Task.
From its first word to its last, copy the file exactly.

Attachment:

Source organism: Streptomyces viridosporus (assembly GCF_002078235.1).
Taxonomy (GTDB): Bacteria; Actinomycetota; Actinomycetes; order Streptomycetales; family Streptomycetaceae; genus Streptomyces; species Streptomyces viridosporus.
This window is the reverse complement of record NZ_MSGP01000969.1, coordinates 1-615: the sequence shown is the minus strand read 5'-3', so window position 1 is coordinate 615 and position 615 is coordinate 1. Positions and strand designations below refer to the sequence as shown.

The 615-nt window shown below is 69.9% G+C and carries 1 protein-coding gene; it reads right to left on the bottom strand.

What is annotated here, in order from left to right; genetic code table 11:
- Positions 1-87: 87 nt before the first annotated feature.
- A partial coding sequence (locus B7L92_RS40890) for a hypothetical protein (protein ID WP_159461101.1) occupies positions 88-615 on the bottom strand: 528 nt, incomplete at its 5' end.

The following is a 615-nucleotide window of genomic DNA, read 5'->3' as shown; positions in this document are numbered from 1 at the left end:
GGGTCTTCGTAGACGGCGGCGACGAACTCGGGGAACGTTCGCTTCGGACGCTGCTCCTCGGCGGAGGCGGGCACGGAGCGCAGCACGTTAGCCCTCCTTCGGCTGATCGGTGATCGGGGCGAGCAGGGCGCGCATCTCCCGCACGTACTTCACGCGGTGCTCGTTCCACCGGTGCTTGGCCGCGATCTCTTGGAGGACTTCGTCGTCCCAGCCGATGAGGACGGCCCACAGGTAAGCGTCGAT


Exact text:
Source organism: Streptomyces viridosporus (assembly GCF_002078235.1).
Taxonomy (GTDB): Bacteria; Actinomycetota; Actinomycetes; order Streptomycetales; family Streptomycetaceae; genus Streptomyces; species Streptomyces viridosporus.
This window is the reverse complement of record NZ_MSGP01000969.1, coordinates 1-615: the sequence shown is the minus strand read 5'-3', so window position 1 is coordinate 615 and position 615 is coordinate 1. Positions and strand designations below refer to the sequence as shown.

The 615-nt window shown below is 69.9% G+C and carries 1 protein-coding gene; it reads right to left on the bottom strand.

What is annotated here, in order from left to right; genetic code table 11:
- Positions 1-87: 87 nt before the first annotated feature.
- A partial coding sequence (locus B7L92_RS40890) for a hypothetical protein (protein ID WP_159461101.1) occupies positions 88-615 on the bottom strand: 528 nt, incomplete at its 5' end.

The following is a 615-nucleotide window of genomic DNA, read 5'->3' as shown; positions in this document are numbered from 1 at the left end:
GGGTCTTCGTAGACGGCGGCGACGAACTCGGGGAACGTTCGCTTCGGACGCTGCTCCTCGGCGGAGGCGGGCACGGAGCGCAGCACGTTAGCCCTCCTTCGGCTGATCGGTGATCGGGGCGAGCAGGGCGCGCATCTCCCGCACGTACTTCACGCGGTGCTCGTTCCACCGGTGCTTGGCCGCGATCTCTTGGAGGACTTCGTCGTCCCAGCCGATGAGGACGGCCCACAGGTAAGCGTCGAT